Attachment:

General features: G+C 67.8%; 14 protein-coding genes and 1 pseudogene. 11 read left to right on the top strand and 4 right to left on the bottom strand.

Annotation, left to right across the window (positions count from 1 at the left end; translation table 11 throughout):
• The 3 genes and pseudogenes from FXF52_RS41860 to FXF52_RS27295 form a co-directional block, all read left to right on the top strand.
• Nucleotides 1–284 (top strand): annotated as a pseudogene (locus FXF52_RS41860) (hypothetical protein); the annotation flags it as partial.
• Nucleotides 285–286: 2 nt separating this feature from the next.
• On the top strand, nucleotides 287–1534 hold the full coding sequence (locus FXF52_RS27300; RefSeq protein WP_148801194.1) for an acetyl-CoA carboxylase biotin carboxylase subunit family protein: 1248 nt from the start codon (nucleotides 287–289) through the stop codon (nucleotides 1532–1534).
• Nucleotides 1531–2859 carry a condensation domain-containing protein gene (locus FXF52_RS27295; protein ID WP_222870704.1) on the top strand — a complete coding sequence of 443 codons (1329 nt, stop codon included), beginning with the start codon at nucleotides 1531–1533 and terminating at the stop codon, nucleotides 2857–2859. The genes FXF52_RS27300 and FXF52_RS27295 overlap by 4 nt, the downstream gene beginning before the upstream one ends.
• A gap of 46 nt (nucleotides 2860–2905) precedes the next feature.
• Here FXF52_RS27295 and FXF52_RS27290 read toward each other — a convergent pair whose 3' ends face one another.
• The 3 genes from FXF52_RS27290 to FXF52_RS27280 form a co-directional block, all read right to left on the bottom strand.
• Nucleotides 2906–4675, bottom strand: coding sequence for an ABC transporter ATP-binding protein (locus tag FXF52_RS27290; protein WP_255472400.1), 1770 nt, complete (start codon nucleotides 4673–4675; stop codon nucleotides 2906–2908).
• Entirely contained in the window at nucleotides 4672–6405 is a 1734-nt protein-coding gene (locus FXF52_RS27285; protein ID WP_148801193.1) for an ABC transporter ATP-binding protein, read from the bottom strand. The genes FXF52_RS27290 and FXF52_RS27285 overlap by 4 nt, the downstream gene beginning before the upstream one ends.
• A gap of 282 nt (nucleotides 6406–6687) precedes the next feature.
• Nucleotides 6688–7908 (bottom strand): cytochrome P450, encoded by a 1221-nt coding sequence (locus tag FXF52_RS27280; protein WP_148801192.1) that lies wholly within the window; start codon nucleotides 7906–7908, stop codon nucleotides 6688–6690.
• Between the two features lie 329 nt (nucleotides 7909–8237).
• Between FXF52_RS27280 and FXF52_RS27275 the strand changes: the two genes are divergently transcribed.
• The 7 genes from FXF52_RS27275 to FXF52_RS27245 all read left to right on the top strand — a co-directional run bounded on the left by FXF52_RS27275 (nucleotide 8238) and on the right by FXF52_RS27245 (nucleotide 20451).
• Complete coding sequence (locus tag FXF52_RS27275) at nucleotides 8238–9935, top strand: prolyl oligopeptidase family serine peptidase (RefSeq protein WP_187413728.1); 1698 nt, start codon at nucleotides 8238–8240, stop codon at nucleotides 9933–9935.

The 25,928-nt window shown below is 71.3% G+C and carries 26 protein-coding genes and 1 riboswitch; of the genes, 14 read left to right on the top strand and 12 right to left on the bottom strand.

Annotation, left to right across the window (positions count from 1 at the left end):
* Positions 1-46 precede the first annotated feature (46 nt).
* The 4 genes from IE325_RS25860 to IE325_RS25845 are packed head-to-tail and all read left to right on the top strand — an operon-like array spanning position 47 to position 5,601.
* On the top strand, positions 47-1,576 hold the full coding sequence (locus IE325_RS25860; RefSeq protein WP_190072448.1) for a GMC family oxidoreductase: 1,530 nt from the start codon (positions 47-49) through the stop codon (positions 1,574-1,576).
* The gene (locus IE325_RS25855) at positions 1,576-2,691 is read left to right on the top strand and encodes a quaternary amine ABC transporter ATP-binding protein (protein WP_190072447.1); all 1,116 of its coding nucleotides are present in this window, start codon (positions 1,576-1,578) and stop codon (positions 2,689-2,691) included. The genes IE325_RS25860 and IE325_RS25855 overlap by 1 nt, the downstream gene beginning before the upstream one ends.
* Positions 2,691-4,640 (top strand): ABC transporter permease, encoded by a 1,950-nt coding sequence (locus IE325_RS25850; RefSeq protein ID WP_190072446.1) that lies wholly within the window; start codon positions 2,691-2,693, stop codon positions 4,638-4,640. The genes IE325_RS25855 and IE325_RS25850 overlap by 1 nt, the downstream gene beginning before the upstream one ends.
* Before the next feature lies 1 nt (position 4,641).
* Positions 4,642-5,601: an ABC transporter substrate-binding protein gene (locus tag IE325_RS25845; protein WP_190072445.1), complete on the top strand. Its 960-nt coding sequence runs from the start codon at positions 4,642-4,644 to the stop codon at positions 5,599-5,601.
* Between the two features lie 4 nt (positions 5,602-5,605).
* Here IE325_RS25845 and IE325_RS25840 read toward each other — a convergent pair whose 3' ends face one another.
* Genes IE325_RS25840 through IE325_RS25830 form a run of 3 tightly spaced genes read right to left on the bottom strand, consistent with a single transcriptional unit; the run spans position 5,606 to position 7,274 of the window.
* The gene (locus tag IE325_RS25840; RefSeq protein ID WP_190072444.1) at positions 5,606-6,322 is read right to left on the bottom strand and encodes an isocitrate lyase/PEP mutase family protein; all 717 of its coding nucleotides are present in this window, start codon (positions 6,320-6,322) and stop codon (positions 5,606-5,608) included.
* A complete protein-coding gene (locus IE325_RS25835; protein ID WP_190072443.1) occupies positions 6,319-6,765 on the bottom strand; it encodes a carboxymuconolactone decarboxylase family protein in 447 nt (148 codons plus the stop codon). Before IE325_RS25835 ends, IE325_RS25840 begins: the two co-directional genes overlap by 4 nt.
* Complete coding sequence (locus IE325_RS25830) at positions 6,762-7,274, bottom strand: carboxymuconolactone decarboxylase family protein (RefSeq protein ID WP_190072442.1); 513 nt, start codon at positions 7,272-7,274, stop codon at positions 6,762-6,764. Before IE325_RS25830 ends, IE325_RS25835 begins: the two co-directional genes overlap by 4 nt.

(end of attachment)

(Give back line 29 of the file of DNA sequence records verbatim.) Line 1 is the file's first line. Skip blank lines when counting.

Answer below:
* Here IE325_RS25845 and IE325_RS25840 read toward each other — a convergent pair whose 3' ends face one another.